Friday, April 14, 2006

A Do-Over, Mr Darcy?

For many years, both my mother and my sister have been fans of ‘Historical Romances’. I think they’ve read every one of Georgette Heyer’s novels. If you are not sure what I mean, think of variations on the themes, situations and characters of Pride and Prejudice and you’re probably in the right area; the Regency era, men and women of different station, or different outlook, drawn together and overcoming great adversity as ultimately love triumphs over all.

I must admit that while I am happy they enjoy the books, I’ve always looked down on the genre somewhat as ‘not quite real’ writing; fairly standard plots which don’t exercise the brain too much and which always have a happy ending. Nothing like the grittier science fiction which I’ve always preferred, exploring paradoxes and obscure physics and where a happy-ending is by no-means guaranteed or, when one does happen, may not be as happy as you might expect.

Well, my dear mother and sister, should you be reading this, you may be interested to know that I have recently fallen from my high horse.

Not through the undoubted joys of the crinolined ladies and red-coated soldiers of the historical romance genre, but I have found my own equivalent online. Do Over’ is an online novel about a gay guy, pretty much down on his luck, who tries to raise some money by volunteering for a pseudo-scientific experiment which results in his adult mind being sent back through time into his teenage body. (I know, I know! Already I can hear you cringing at the premise.) It’s fairly well written though and seems very well researched historically. The story deals with how the narrator/protagonist tries to improve the lot of both his family and the world in general, in the process finding friendship and love in the most unexpected places and ultimately goes on to do both great and terrible things. Anyone who’s ever thought much about the practical issues of time-travel will know of the quandaries that would be encountered and the possibilities that could be realised in such a situation. While there is beauty and love in abundance, it is also a cautionary tale!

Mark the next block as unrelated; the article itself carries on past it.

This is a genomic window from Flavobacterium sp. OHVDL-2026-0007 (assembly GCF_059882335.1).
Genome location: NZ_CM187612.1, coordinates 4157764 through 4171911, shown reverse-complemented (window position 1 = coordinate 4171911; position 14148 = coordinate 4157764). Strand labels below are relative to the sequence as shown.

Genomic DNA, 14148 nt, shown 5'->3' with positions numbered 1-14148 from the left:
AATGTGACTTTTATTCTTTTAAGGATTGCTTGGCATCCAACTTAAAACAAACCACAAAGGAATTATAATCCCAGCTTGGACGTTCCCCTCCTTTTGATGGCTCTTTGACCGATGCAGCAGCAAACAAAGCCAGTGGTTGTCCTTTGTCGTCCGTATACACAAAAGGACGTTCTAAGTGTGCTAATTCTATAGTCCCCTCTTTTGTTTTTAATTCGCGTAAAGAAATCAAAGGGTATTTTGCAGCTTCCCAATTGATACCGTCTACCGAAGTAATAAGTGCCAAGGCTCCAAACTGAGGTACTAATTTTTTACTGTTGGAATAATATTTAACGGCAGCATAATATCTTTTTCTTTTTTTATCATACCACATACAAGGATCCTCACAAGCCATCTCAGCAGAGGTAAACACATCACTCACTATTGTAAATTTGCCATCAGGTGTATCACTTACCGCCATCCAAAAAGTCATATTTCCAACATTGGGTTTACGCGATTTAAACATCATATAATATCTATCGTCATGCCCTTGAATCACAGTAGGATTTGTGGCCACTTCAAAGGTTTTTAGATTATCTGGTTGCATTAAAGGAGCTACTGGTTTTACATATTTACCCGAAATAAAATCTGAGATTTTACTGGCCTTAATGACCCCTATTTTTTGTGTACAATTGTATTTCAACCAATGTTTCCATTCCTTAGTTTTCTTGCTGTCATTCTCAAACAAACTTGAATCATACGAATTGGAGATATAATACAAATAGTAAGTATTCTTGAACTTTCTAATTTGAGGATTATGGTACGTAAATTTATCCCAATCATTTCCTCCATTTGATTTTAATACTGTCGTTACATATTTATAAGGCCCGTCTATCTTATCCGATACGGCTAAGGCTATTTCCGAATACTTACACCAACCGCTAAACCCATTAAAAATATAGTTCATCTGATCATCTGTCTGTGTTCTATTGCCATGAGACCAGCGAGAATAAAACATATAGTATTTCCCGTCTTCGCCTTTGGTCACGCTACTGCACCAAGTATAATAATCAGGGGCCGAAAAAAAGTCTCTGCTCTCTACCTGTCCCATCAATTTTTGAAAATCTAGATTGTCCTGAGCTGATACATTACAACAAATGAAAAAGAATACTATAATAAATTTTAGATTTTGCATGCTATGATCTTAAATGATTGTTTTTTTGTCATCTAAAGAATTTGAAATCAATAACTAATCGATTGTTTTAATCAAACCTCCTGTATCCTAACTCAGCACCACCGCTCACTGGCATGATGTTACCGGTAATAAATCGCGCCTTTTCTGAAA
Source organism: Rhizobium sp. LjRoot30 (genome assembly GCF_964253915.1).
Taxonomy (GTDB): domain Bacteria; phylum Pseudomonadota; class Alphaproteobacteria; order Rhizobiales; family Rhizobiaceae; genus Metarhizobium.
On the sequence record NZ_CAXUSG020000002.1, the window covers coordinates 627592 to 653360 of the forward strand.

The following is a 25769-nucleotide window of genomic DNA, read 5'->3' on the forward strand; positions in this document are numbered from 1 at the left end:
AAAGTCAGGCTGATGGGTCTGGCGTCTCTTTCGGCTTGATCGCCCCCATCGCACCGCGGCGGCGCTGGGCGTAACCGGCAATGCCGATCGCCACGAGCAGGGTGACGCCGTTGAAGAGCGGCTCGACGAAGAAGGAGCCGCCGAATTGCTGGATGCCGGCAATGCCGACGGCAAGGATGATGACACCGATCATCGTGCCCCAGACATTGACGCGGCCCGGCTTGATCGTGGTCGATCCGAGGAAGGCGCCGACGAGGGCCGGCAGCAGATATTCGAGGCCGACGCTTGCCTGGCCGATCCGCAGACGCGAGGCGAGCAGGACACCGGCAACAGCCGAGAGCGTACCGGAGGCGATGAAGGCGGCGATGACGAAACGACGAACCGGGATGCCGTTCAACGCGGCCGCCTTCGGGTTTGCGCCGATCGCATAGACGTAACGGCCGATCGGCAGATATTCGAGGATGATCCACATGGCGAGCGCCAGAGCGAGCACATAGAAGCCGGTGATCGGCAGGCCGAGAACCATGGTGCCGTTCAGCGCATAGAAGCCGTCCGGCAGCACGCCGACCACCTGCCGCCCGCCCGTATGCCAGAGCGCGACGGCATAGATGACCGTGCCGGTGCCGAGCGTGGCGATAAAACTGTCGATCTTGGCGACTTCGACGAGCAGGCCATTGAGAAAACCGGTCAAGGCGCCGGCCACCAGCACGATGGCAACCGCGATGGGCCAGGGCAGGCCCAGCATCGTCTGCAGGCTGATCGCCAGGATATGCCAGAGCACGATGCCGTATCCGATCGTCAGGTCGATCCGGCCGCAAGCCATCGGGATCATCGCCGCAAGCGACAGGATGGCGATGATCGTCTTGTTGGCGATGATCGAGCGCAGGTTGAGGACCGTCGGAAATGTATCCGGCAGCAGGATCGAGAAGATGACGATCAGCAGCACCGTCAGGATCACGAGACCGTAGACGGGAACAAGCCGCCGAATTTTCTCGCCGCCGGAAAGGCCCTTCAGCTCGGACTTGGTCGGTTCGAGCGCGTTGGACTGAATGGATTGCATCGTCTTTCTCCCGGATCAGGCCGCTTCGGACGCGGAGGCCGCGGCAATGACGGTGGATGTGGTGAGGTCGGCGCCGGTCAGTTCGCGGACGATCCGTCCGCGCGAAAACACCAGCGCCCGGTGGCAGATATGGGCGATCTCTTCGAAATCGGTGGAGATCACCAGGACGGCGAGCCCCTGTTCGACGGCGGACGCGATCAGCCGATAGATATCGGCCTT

While it’s a little bit wordy in places (but then who am I to complain about wordy writing!?) I found it absolutely captivating and must admit to several very late nights over the last few weeks, because I just had to find out what happened next.

What’s more, after the first story arc, there’s a follow up, ‘Do Over Redux’ which is just as fascinating. If you have time, read them – but keep in mind that each one is pretty much a full-length novel.

If you could go back and re-live your life from your high school years onwards, would you change anything about your life? Would you want to change history? If you did, how can you be sure that, on balance, it would work out for the best?

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